The tissues of our bodies are maps to the events of our lives. That fall when you were five and the repetition of opening and closing your front door in precisely the same way is mapped in your soft tissues.
Unfortunately, this mapping can reorganize our bodies in a way that causes us pain. We develop constrictions and contortions in an attempt to keep moving through our lives. As our body shifts and develops around these places, our bones become oriented in ways they are not meant to.
Structural Integration, a way of working with the body developed by Ida P. Rolf in the 1950s and 60s, works with the body to release these patterns of constriction and contortion, with the goal of bringing the body back into harmony with itself. Structural Integration practitioner Ruthie Fraser offers 100 lessons in her book Stack Your Bones that “teach foundational principles that will help you understand your body and establish healthy patterns.” Taken alone, each exercise seems simple, though, in the doing, it is not necessarily easy. The book can be used in a number of different ways, one of which is pairing the lessons:
Mobility and Stability
Mobility. “A resilient structure possesses a reasonable amount of mobility—throughout.” Move your elbow through its full range of motion. Consider the idea of the elbow not moving at all and how that would affect how your body operates.
Stability. “A resilient structure possesses a reasonable amount of stability—throughout.” Move your elbow through its normal range of motion. Consider the endpoints of this range and what it would be like if it didn’t have any endpoints. Think about how this ‘limited mobility’ allows the body to function properly.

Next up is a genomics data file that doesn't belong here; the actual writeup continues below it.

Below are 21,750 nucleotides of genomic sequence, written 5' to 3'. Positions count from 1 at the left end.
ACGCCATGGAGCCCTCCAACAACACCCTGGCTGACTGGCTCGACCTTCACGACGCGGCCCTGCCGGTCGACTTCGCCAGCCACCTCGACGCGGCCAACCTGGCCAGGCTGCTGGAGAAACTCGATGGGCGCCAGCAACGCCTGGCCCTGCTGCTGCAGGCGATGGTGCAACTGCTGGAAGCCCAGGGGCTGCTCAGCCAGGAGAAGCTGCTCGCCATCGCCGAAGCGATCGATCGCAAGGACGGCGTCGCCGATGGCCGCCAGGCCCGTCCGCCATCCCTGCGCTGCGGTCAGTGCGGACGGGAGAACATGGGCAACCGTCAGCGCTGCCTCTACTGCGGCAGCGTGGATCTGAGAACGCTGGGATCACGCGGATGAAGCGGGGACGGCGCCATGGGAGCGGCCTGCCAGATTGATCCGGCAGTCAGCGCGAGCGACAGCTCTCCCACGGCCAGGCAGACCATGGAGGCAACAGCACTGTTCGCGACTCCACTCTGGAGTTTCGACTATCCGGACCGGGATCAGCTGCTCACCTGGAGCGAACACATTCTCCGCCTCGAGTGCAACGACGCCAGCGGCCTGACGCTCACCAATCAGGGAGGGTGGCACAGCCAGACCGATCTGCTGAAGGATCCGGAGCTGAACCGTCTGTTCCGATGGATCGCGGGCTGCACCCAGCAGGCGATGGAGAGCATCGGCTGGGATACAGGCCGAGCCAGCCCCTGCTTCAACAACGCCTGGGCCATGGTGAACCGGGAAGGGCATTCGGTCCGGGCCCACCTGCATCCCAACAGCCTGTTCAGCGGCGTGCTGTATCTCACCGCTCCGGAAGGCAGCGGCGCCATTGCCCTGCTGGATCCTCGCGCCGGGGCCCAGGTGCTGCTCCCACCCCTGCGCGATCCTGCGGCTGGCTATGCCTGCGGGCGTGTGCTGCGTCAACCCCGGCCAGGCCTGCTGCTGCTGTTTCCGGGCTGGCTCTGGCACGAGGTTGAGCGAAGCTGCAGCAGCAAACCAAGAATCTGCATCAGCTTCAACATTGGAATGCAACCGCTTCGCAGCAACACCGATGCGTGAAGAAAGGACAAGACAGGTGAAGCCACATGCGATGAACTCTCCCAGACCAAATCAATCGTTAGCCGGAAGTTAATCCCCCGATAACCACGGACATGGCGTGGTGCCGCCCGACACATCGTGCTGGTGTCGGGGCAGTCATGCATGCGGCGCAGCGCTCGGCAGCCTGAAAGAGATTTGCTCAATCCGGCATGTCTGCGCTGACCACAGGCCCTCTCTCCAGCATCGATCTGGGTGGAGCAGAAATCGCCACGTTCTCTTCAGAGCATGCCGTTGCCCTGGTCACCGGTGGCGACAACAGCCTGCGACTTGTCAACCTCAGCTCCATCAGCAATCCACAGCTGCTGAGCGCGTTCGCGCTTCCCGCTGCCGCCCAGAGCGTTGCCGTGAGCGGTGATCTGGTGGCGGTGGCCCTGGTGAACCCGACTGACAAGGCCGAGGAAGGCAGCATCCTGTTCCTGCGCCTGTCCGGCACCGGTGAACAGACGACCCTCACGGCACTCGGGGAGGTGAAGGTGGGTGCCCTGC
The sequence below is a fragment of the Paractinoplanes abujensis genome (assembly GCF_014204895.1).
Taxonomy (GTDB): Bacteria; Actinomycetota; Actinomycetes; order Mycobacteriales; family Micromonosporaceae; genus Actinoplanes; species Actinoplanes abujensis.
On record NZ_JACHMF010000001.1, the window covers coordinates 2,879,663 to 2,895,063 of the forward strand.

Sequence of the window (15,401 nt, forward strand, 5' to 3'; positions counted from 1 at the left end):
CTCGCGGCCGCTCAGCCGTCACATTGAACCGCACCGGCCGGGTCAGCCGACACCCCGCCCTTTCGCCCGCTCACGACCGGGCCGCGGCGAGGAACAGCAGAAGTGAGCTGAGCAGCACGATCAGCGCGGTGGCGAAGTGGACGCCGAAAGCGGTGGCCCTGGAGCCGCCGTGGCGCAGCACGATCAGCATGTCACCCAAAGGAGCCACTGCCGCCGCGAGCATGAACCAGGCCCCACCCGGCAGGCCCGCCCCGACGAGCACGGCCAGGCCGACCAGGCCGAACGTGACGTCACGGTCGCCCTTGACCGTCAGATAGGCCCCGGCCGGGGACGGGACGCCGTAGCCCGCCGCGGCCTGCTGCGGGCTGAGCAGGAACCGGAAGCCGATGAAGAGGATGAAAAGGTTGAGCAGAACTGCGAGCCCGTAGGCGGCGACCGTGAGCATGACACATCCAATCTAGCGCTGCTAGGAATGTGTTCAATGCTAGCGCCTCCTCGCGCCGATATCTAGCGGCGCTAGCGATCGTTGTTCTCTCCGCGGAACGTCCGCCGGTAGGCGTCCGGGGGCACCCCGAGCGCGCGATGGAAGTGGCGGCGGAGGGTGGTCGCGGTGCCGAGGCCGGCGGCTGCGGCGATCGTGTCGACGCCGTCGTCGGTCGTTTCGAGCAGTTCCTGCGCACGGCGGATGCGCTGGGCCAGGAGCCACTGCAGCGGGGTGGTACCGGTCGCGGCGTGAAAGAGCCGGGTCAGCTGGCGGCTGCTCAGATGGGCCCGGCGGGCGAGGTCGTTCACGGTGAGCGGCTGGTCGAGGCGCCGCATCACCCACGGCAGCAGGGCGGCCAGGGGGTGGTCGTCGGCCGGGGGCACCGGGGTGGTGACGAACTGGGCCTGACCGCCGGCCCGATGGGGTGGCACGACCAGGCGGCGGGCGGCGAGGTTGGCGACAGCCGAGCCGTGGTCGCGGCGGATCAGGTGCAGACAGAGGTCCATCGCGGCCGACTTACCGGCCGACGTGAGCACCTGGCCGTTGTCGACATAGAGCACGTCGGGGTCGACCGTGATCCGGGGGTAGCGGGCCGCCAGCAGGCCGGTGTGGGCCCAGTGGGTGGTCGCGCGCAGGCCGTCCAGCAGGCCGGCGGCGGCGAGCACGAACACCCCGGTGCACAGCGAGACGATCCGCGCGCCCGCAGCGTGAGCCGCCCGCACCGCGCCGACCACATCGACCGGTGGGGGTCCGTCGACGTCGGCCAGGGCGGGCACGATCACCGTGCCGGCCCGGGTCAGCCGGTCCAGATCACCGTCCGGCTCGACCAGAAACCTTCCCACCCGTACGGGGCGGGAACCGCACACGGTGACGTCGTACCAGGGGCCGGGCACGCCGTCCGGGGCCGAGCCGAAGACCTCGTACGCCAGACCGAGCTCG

Wild Body and Refined Body
Wild Body. “Humans are animals.” Go outside barefoot and breath deeply. Stretch and spread and wiggle your body. Think about yourself as a mammal and how you want to move and interact with what is around you. Inhabit all of your body.
Refined Body. “Evolve through conscious refinement.” Stand tall with your feet and legs supporting your weight. Notice the ‘inner landscape of your body’ and the ground beneath your feet and the air around you. Feel yourself more connected to the earth through your legs and feet, and lift yourself up through your spine. Use your full smooth breath to spread your weight evenly throughout your body.
The lessons Fraser offers throughout her book bring a deliberate awareness to each movement—to each way of being in the body. They are designed to be used with any type of movement, including yoga, pilates, and dance, with the hopes that you will move with more freedom and as Fraser writes, “acknowledge and appreciate all that your body has been through, as well as its intrinsic beauty.”